Monday, December 7, 2015

Winter Gardens

Gardens in winter - conjures up all sorts of images, generally of a rather sad, brown, dripping landscape. Originally the term winter garden was used for large glass conservatories, which were heated to create a garden-like atmosphere in winter. Many were of course attached to big private residences. The first public one was built in Regents Park, London in 1842 and probably one of the most famous was Paxton's Crystal Palace, built in 1851.

More recently the term winter garden refers to a carefully chosen blend of very tough evergreen shrubs, winter flowering plants and colored stems such as the winter garden at Cambridge Botanics in the UK. However today I am going to chat about my own little winter garden here in drought-ridden California.

It's looking a little windswept and not as colorful as in summer but it's still a great outdoor space with lots of interest even in December. Just today I have replanted a low bowl with all my small special cacti, moved an agave into a pot on its own and planted a Euphorbia millii. Euphorbias are a wonderful group of plants and I'm amazed how many of them manage to produce red colorings  like this Euphorbia trigona 'Royal Red'. 

I usually plant a few new annuals in pots for a bit of winter color but to my astonishment both the celosia and zinnia I planted earlier in the summer self-seeded before they shriveled up in the August heat and I now have a new crop.

The Canna 'Durban', which I was thrilled to find earlier in the year has continued to provide us with lush foliage. I think we are now on the third flush of growth and having cut out some dull tatty leaves and a couple of old stems this morning, it still looks quite presentable.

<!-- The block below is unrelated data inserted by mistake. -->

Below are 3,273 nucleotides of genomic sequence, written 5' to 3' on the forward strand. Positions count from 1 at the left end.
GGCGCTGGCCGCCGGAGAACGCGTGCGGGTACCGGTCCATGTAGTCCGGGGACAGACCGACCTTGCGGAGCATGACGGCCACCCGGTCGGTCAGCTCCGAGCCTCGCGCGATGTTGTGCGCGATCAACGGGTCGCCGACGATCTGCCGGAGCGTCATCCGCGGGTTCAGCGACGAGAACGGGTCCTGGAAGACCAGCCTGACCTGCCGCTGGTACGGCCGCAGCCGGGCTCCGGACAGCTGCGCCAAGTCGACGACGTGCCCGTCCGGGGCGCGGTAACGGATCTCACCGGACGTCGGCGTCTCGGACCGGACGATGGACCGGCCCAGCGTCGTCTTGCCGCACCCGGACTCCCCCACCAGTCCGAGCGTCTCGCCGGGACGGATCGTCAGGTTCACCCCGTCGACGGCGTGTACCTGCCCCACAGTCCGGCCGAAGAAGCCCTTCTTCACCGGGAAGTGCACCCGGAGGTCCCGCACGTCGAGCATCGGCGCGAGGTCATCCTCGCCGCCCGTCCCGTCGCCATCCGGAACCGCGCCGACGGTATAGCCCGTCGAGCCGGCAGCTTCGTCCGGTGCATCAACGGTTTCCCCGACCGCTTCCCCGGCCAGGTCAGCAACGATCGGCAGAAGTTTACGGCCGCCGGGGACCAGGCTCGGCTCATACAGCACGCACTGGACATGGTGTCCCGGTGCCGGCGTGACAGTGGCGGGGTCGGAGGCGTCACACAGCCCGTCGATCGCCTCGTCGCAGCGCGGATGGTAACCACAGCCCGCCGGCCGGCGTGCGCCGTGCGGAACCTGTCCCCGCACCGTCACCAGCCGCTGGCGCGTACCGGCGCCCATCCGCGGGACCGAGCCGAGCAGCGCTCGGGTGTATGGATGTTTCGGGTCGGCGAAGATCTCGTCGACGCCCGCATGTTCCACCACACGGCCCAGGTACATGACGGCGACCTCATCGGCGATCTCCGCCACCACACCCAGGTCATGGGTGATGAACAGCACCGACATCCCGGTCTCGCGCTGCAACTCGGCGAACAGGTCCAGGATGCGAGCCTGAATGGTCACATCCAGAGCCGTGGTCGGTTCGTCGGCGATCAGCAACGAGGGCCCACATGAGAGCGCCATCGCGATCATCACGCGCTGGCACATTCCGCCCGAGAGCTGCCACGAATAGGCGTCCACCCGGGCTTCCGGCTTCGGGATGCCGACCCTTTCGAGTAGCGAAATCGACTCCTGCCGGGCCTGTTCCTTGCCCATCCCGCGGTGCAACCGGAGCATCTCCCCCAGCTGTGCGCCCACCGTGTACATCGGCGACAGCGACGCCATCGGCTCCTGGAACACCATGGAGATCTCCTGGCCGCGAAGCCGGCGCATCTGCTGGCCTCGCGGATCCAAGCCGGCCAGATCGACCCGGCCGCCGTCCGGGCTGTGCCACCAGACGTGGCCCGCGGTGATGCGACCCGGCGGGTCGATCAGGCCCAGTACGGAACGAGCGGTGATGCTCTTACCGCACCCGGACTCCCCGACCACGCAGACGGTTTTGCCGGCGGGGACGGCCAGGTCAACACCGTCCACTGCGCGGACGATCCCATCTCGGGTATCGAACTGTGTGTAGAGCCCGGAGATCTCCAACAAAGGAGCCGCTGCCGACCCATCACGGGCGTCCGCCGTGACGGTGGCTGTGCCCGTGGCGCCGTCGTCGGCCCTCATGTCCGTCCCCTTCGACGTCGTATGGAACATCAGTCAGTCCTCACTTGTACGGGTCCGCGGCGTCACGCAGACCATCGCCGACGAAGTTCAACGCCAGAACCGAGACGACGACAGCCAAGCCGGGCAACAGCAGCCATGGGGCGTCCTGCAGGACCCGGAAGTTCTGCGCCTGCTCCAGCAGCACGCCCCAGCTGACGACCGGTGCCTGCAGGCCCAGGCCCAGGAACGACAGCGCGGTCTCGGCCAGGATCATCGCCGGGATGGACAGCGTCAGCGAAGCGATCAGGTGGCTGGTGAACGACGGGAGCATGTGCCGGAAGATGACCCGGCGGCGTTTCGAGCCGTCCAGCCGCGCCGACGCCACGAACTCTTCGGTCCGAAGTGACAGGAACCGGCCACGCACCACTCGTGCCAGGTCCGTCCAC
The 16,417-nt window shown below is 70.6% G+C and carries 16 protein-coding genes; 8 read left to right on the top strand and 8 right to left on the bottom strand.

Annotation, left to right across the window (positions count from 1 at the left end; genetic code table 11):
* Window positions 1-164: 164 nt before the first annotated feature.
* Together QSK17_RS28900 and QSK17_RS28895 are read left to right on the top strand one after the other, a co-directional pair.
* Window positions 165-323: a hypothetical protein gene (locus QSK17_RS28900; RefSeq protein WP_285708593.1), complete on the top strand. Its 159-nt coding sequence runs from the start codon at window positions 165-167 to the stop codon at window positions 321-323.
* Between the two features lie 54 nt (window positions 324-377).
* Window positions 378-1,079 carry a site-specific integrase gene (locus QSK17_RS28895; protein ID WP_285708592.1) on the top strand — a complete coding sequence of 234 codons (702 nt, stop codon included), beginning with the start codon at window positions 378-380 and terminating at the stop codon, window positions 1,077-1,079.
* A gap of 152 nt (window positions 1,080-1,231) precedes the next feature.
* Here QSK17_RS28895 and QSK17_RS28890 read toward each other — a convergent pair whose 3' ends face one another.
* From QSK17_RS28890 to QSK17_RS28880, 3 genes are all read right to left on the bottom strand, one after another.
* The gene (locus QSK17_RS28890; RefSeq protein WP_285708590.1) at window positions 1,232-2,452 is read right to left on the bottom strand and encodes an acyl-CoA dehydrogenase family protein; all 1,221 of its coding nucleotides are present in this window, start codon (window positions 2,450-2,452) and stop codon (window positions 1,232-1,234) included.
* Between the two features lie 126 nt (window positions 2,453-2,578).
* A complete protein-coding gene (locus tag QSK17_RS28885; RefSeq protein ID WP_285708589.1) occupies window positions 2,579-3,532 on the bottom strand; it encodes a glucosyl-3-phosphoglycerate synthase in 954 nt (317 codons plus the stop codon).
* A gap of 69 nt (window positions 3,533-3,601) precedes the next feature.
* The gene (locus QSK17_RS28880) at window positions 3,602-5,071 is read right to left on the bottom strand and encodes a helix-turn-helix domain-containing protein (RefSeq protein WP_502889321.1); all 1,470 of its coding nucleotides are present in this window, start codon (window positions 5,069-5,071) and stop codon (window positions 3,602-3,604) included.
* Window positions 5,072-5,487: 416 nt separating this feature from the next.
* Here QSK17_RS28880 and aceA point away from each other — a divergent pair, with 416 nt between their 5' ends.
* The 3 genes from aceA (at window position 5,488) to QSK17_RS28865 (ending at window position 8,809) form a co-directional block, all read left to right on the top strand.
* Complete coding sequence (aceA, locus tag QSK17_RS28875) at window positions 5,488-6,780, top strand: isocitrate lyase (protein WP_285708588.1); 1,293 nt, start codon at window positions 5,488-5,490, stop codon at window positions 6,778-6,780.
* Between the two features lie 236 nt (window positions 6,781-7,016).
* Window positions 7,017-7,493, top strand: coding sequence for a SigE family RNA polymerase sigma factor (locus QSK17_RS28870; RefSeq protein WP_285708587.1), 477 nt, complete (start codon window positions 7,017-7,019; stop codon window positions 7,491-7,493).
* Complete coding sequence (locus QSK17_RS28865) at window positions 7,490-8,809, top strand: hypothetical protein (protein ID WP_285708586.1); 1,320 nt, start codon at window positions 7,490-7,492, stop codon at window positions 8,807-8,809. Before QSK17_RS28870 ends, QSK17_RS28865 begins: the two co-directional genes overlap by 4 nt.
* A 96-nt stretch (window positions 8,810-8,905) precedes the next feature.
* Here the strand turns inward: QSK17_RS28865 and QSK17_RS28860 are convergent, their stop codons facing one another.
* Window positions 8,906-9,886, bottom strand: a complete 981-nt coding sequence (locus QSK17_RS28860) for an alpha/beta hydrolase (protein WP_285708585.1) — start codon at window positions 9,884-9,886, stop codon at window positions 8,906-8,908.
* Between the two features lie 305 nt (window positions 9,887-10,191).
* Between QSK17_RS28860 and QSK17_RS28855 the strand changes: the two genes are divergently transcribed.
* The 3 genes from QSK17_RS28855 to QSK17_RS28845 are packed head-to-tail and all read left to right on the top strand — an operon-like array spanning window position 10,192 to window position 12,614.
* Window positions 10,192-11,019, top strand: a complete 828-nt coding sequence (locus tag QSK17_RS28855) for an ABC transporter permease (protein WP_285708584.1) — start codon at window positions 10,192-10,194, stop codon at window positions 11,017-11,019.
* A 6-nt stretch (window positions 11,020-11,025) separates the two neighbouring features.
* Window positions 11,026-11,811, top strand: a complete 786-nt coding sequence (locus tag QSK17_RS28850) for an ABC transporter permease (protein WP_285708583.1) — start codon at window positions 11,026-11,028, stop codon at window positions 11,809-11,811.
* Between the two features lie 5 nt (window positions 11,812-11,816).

I love the tropical looking Hibiscus and whilst they are usually great the first year after purchase, they seem to struggle once planted  and are sparse in flowering. Mine have currently got an attack of a rather obnoxious mealy grey aphid which seems resistant to the common pesticides. The local ants seem to like them though and are busy - maybe it's the honeydew the aphis secrete.

Finally I thought I'd show you my nursery corner where I cosset any new or young plants. Agaves are very generous providing 'pups' which I grow on and there's also a few new plants and my plumerias, sheltering for the winter. All told a very small and simple garden, but one that gives us much pleasure.

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